Seriously…either life begins at birth or not. If THAT’S the line, then that’s the line. It should be a “takes-a-villager’s” dream. Here is a parent who has made the ultimate decision of not wanting to be responsible for their child. Where is the team of villagers with “We Love Hillary” badges swooping in and protecting innocent child victims? Where is the outcry of community responsibility and collective love?

No where…silent. Or in some cases outright defiance (not in relation to Gosnell, but infanticide in general) in the case of Florida Planned Parenthood.

One can’t help but believe this is more than simply intellectual inconsistency, but a moral hypocrisy when kids born…alive…with explicitly no one willing to take care of them, are allowed to be simply slaughtered.  This is not a legal line that is complicated to thread.  The far left is either serious (in the case of infanticide REALLY serious) about  a woman’s “right to choose” how (and of course, when) they want to raise their families; or they’re in unabashed support of children “belonging to the community.”

It’s fair to ask: are parents ultimately responsible for the life, growth, education of children?  If they can simply toss the life away by having their doctor snip the back of their neck, then they can certainly choose how they are educated…right? Alternatively: if children, basically from birth, “belong to the community” then it stands to reason that there should be a team of “villagers” standing in front of any abortion clinic offering them their home…right?

Which is it?


You hear it all of the time:

“Our educational system needs reform!”

“The healthcare system is all screwed up.”

When it comes to logical and reasonable discussions about what the solutions to some of our problems in healthcare and education (high costs, low quality, mediocre results…all three), the side of liberty and choice loses when we allow the English language to be stretched and abused to the point where calling the delivery of health care or diplomas a “system.”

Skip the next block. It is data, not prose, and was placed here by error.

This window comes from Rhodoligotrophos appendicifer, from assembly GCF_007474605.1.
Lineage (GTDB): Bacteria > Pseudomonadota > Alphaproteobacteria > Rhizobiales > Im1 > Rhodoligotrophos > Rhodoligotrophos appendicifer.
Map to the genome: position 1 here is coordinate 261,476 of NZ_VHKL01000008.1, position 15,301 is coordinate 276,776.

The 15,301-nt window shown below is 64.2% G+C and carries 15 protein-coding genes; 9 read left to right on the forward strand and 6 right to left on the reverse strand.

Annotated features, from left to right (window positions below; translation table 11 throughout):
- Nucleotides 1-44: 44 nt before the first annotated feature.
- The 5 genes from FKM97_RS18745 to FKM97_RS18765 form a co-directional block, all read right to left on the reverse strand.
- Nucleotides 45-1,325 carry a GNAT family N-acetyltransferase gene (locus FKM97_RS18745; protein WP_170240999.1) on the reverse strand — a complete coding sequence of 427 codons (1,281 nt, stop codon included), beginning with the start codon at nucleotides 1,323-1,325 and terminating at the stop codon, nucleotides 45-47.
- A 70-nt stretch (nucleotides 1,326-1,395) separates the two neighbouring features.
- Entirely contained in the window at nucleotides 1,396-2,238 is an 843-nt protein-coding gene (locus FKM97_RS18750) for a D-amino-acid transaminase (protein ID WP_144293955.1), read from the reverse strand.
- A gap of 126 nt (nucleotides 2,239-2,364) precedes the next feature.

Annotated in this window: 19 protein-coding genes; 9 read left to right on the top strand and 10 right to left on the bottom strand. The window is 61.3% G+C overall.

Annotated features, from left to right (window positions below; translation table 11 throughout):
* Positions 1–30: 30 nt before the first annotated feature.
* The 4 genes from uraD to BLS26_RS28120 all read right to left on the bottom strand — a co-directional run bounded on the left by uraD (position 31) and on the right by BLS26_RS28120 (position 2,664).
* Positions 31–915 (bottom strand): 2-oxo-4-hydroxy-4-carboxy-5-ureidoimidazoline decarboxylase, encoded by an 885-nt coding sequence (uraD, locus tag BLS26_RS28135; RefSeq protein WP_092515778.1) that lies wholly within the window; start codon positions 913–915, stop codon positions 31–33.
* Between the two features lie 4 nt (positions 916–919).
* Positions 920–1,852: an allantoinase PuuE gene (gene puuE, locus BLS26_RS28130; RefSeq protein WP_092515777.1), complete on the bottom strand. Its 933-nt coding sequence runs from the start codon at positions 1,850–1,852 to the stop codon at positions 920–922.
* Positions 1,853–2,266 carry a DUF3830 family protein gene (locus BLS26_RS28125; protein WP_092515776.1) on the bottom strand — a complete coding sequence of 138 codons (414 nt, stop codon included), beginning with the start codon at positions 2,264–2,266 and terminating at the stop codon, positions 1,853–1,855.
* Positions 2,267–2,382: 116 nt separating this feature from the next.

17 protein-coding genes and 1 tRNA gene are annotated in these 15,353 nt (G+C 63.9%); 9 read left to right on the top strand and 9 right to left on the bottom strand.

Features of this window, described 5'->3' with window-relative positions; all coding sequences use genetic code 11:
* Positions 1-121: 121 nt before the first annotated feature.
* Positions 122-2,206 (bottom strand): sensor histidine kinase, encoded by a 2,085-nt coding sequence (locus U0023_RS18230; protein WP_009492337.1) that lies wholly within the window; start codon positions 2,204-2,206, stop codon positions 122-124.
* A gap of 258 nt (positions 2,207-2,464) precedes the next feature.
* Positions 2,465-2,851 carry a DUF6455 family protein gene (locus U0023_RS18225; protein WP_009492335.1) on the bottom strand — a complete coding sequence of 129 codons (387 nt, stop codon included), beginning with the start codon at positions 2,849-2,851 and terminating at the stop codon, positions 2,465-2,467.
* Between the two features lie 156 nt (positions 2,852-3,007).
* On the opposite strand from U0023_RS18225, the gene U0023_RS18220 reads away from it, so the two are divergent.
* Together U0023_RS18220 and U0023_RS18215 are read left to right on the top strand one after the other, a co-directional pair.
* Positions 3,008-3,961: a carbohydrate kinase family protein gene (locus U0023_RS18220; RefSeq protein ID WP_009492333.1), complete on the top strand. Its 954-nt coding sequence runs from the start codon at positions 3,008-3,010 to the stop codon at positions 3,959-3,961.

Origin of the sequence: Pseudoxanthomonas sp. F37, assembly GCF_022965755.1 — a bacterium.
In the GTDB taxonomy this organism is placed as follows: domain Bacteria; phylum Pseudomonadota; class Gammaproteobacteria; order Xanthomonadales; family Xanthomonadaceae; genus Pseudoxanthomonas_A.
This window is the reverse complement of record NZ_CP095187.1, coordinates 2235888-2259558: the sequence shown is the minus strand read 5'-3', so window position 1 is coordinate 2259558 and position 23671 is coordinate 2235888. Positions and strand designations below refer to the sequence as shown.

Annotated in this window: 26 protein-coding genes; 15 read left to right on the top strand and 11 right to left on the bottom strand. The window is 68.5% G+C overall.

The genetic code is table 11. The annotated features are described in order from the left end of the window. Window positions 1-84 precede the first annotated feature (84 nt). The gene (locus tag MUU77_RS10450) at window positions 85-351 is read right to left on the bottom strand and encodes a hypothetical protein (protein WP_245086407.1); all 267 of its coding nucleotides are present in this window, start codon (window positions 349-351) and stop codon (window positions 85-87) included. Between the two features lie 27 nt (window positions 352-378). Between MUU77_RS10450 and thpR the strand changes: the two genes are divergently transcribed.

network_managementNow think about it. What makes healthcare a “system” but…say…auto manufacturing an “industry?” (One would think that since the Federal Government felt comfortable taking over a good chunk of the car industry, they’d call it a “system” too, but I digress.)

Healthcare and education are systematized because everyone in the United States (presumably) needs healthcare…and (presumably) needs formal education, so the logic is that it needs managing to maximize efficiency and effectiveness.

But everyone in the United States needs clothing…shelter…and food.  Are these systematized by Governments and managed systematically?  Well food was for a while. We discovered years ago that price fixing in food markets didn’t help farmers and didn’t help consumers.  But food, clothing and housing are markets.  People pay for them.  They choose what to pay for.

For some reason somewhere along the line, it was decided that education and healthcare needed to systematized and here we are…calling them “systems.”